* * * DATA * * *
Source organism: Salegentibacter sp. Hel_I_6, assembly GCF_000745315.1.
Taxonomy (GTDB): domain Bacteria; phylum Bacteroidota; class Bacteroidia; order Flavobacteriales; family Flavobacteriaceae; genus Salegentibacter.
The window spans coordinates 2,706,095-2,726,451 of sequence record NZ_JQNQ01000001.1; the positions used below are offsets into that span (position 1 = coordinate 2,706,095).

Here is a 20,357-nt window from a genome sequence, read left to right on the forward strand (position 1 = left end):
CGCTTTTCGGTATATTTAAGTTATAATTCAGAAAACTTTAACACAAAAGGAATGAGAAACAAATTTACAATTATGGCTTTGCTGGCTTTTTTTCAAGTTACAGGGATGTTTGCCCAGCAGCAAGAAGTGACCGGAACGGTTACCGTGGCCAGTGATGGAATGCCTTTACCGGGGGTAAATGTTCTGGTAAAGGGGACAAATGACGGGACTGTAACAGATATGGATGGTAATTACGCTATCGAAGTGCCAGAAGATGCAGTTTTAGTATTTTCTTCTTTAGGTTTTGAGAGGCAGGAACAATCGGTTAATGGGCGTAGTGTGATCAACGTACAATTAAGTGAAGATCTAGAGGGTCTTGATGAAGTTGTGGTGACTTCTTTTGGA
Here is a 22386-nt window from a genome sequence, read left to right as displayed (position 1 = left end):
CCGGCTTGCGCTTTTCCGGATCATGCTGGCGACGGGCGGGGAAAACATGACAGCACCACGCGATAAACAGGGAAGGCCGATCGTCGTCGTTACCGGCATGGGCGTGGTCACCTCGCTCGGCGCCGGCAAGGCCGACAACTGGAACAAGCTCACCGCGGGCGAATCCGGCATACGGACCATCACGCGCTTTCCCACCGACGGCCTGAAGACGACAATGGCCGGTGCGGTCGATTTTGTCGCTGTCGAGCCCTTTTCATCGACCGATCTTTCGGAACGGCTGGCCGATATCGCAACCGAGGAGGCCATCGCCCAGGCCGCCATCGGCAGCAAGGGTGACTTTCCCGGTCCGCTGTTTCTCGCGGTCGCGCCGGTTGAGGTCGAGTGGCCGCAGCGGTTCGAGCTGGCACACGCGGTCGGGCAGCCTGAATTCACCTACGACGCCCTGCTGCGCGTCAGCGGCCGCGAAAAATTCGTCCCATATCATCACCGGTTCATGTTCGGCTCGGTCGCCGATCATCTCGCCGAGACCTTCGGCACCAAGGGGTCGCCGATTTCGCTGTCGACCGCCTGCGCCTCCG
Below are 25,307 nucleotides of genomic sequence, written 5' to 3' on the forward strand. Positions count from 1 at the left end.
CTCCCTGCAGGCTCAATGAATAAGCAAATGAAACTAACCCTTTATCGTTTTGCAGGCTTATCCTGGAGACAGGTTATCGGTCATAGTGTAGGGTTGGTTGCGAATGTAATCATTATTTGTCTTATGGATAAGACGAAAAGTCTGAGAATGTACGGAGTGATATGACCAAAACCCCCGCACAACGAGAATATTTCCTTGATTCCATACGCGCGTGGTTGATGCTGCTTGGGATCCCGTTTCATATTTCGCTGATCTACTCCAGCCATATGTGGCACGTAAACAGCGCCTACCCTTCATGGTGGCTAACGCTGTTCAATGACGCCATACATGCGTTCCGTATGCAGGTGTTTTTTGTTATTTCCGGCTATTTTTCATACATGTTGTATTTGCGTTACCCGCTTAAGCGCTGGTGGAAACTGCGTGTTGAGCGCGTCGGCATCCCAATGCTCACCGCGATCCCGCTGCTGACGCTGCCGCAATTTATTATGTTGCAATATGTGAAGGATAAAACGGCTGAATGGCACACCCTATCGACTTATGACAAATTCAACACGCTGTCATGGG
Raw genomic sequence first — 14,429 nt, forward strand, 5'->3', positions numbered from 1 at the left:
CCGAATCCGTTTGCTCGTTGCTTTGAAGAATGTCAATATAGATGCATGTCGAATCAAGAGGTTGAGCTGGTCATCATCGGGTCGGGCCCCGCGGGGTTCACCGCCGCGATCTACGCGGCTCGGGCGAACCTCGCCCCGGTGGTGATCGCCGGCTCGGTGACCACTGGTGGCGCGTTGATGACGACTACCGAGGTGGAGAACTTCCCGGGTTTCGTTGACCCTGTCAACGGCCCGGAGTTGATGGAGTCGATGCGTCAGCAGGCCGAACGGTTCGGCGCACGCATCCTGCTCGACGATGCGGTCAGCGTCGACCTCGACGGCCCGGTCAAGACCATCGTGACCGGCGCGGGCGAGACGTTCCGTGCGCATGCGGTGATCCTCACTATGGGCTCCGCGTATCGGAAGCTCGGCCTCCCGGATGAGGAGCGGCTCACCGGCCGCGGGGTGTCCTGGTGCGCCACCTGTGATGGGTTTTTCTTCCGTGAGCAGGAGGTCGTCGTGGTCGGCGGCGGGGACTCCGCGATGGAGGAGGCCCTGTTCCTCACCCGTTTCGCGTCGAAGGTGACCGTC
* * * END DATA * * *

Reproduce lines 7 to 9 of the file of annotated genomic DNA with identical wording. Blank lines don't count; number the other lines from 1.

CCGGCTTGCGCTTTTCCGGATCATGCTGGCGACGGGCGGGGAAAACATGACAGCACCACGCGATAAACAGGGAAGGCCGATCGTCGTCGTTACCGGCATGGGCGTGGTCACCTCGCTCGGCGCCGGCAAGGCCGACAACTGGAACAAGCTCACCGCGGGCGAATCCGGCATACGGACCATCACGCGCTTTCCCACCGACGGCCTGAAGACGACAATGGCCGGTGCGGTCGATTTTGTCGCTGTCGAGCCCTTTTCATCGACCGATCTTTCGGAACGGCTGGCCGATATCGCAACCGAGGAGGCCATCGCCCAGGCCGCCATCGGCAGCAAGGGTGACTTTCCCGGTCCGCTGTTTCTCGCGGTCGCGCCGGTTGAGGTCGAGTGGCCGCAGCGGTTCGAGCTGGCACACGCGGTCGGGCAGCCTGAATTCACCTACGACGCCCTGCTGCGCGTCAGCGGCCGCGAAAAATTCGTCCCATATCATCACCGGTTCATGTTCGGCTCGGTCGCCGATCATCTCGCCGAGACCTTCGGCACCAAGGGGTCGCCGATTTCGCTGTCGACCGCCTGCGCCTCCG
Below are 25,307 nucleotides of genomic sequence, written 5' to 3' on the forward strand. Positions count from 1 at the left end.
CTCCCTGCAGGCTCAATGAATAAGCAAATGAAACTAACCCTTTATCGTTTTGCAGGCTTATCCTGGAGACAGGTTATCGGTCATAGTGTAGGGTTGGTTGCGAATGTAATCATTATTTGTCTTATGGATAAGACGAAAAGTCTGAGAATGTACGGAGTGATATGACCAAAACCCCCGCACAACGAGAATATTTCCTTGATTCCATACGCGCGTGGTTGATGCTGCTTGGGATCCCGTTTCATATTTCGCTGATCTACTCCAGCCATATGTGGCACGTAAACAGCGCCTACCCTTCATGGTGGCTAACGCTGTTCAATGACGCCATACATGCGTTCCGTATGCAGGTGTTTTTTGTTATTTCCGGCTATTTTTCATACATGTTGTATTTGCGTTACCCGCTTAAGCGCTGGTGGAAACTGCGTGTTGAGCGCGTCGGCATCCCAATGCTCACCGCGATCCCGCTGCTGACGCTGCCGCAATTTATTATGTTGCAATATGTGAAGGATAAAACGGCTGAATGGCACACCCTATCGACTTATGACAAATTCAACACGCTGTCATGGG